Wednesday, December 16, 2020

Squid Mixes: The Sidecar Chronicles

The sidecar cocktail was invented during World War I.  The history is a bit murky as to where exactly but either London or Paris.  In the beginning, the recipe called for Cognac, Cointreau and lemon juice, though variations since have allowed for other brandies and other orange liqueurs.  At our house, we have generally favored Robert Simonson's recipe from 3-Ingredient Cocktails.  He likes the original combo.  The International Bartenders Association (IBA) standards, on the other hand, stick by the Cognac but allow for the more general "triple sec."  For our experiments, I am choosing to keep our usual Cognac as brandies in a comparable price range are generally sweeter and we don't want that.  As with The Champs-Élysées, I also have no desire to fuss over lemons.  So, that leaves the orange flavoring...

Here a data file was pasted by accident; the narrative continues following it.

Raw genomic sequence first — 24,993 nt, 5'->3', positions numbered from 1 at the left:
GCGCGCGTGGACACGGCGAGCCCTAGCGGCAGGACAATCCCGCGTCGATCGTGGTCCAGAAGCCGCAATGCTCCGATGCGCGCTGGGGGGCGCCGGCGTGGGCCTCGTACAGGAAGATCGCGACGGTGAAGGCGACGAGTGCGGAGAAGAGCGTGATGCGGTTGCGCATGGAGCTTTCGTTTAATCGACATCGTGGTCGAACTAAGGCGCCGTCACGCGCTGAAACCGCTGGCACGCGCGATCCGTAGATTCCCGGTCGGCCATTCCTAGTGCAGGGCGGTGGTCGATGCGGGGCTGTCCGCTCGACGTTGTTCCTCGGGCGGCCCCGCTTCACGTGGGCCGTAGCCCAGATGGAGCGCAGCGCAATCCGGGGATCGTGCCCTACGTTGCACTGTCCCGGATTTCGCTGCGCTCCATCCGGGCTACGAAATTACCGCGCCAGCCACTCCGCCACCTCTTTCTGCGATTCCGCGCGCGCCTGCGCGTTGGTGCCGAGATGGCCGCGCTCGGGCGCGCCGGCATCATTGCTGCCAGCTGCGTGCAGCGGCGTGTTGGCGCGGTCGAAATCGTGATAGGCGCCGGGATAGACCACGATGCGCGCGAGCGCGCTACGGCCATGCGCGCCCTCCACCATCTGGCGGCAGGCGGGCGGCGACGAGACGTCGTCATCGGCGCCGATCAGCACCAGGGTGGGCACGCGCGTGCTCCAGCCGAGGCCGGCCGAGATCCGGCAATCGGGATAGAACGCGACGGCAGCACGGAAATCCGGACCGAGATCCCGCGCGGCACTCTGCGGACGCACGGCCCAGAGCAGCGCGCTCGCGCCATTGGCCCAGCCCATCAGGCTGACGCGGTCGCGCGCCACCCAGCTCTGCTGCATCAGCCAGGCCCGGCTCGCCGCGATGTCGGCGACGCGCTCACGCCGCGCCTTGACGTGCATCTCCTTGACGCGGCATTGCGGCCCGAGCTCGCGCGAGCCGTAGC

Orange Liqueur Battles: Cointreau vs. Grand Marnier

We begin with the heavyweights.  Cointreau is produced in Saint-Barthélemy-d'Anjou, France.  The Cointreau brothers Adolphe and Edouard-Jean began selling their orange liqueur in 1870.  In 1990, the family-owned company merged with Rémy Martin to form Rémy Cointreau, a publicly traded entity.  

Grand Marnier's first distillery was built in 1827 in Neauphle-le-Château, France.  The current flagship product was first produced in 1880.  The brand is now owned by the Campari Group in Italy.

Head-to-head, Grand Marnier is simply more orangey, both in color and flavor.  It is smoother and the combination with Cognac is less baby aspriny than one gets with Cointreau.

Winner: Grand Marnier